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Corn+Soybean Digest

Brock Online Notes

Brazil Pegs Soy Crop Near 60 MMT

Brazil’s Agriculture Ministry issued its first official estimate of that country’s next soybean crop last week, pegging production at a record 59.5-60.8 million metric tons.

At 60.2 million tons (2.212 billion bushels), the midpoint of that range is 21% above last year’s Brazilian crop, but is below most private estimates out of Brazil and is 6.7% below USDA’s estimate of Brazil’s 2004-2005 crop.

Soybean plantings are expected to rise modestly by about 5% to 22-22.5 million hectares (54.4-55.6 million acres), according to the ministry’s National Commodities Supply Corp. (CONAB).

CONAB attributed the growth in plantings to the lack of a “real alternative to soybeans rather than to planting soybeans being attractive.”

CONAB pegged Brazil’s main 2004-2005 corn crop at 32.2-32.6 million metric tons (1.268-1.284 million bushels), up from 31.6 million tons last year due to improved yields. But plantings are seen falling to 9.2-9.3 million hectares (22.7-23 million acres) from last year’s 9.5 million.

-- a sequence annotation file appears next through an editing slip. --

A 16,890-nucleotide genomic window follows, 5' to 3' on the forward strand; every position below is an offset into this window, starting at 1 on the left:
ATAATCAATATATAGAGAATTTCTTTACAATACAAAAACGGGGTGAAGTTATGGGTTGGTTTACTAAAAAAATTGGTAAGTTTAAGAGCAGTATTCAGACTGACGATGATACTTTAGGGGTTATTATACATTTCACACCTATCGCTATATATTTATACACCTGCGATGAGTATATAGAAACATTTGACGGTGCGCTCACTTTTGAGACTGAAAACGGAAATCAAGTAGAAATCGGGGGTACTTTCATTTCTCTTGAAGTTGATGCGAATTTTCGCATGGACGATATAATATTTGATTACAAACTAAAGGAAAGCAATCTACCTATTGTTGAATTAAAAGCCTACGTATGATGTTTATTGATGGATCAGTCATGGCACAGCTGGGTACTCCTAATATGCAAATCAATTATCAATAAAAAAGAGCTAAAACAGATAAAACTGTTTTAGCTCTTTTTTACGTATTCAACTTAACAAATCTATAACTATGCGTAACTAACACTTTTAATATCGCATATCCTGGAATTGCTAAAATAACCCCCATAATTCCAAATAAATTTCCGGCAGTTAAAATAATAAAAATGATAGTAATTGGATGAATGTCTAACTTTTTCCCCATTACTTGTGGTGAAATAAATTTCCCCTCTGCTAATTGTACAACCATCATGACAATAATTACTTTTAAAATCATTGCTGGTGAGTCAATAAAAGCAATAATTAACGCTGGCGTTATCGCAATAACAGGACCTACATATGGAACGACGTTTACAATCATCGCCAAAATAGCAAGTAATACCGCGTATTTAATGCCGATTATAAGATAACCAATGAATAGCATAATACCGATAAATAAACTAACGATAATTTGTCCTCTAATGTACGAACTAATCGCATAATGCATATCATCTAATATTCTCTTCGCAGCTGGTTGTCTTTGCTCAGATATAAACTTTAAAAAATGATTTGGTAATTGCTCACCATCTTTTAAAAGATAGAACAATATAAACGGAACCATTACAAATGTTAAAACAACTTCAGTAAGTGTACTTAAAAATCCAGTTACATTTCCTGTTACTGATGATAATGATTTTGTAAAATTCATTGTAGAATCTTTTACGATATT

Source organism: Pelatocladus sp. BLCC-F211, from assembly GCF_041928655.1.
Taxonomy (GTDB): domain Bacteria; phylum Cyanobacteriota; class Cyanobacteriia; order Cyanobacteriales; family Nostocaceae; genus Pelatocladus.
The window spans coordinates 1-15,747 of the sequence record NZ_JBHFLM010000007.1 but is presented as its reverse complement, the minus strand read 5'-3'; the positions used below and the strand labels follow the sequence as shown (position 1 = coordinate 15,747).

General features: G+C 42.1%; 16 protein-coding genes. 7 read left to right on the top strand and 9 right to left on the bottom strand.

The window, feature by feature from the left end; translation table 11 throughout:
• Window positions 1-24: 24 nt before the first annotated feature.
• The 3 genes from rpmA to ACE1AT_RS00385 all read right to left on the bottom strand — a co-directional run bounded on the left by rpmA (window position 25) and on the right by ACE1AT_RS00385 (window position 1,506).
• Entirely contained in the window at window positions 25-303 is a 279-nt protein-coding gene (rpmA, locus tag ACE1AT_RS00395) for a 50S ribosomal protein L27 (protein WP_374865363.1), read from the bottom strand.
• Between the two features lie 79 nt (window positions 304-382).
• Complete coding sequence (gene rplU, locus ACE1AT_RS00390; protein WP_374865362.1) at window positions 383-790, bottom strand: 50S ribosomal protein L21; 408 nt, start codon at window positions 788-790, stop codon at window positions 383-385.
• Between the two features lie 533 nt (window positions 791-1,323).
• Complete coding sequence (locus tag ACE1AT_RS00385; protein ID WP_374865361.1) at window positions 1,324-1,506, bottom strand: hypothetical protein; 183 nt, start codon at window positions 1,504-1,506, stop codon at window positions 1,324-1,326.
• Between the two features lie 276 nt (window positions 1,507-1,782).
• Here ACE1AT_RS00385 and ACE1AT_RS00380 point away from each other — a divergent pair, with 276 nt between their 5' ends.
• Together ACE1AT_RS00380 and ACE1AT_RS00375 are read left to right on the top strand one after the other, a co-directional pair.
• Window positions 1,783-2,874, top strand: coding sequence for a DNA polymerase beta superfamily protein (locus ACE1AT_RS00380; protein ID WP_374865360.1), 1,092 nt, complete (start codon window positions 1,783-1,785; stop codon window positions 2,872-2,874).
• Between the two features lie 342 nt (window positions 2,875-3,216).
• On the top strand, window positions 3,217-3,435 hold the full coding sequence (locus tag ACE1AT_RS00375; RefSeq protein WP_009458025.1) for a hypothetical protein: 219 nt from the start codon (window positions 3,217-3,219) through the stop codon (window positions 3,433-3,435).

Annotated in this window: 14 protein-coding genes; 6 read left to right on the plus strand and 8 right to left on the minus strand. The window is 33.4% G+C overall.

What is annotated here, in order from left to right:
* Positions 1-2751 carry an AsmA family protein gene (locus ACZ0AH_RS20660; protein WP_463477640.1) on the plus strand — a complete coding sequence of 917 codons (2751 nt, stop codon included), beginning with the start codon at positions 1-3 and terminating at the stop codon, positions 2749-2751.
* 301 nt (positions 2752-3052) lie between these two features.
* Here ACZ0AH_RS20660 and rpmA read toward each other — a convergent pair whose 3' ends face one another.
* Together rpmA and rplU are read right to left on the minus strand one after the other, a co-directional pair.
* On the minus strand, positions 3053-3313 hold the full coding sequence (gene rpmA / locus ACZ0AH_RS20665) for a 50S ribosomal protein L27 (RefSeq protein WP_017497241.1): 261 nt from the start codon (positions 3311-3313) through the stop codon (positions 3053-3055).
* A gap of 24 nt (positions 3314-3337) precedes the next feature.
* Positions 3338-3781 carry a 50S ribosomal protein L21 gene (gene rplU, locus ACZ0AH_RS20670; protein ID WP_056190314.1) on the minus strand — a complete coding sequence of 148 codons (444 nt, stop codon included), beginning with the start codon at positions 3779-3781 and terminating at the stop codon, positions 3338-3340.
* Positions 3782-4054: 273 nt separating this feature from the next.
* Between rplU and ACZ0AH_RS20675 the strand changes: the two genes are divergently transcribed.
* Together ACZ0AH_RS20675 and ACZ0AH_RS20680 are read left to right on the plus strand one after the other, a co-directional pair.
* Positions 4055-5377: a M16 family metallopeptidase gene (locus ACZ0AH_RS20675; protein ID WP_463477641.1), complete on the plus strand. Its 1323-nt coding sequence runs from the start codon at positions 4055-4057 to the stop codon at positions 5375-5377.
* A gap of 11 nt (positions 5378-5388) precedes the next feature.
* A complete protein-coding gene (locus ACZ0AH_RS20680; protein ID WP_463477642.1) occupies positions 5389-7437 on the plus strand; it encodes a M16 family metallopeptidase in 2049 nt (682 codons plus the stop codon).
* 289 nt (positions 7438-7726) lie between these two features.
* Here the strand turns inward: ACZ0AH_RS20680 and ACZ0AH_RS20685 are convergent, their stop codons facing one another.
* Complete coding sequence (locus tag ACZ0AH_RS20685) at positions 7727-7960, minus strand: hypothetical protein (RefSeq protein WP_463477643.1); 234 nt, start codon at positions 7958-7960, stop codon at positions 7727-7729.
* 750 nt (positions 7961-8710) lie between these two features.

Total grain and oilseed production for 2004-2005 is expected to hit 128.9-130.9 million tons, up from 119.3 million tons last year, almost exclusively because of the growth in soybean plantings.

Total crop area for 2004-2005 is pegged at 47.9-48.6 million hectares, up from 47.5 million hectares.

That modest expansion of plantings is much less than what CONAB initially predicted last summer. In July, the agency forecast a 3-million-hectare jump in crop area. Rising production costs and lower prices for soybeans, corn and cotton have discouraged farmers from expanding.

Editors note: Richard Brock, The Corn and Soybean Digest's Marketing Editor, is president of Brock Associates, a farm market advisory firm, and publisher of The Brock Report.

To see more market perspectives, visit Brock's Web site at

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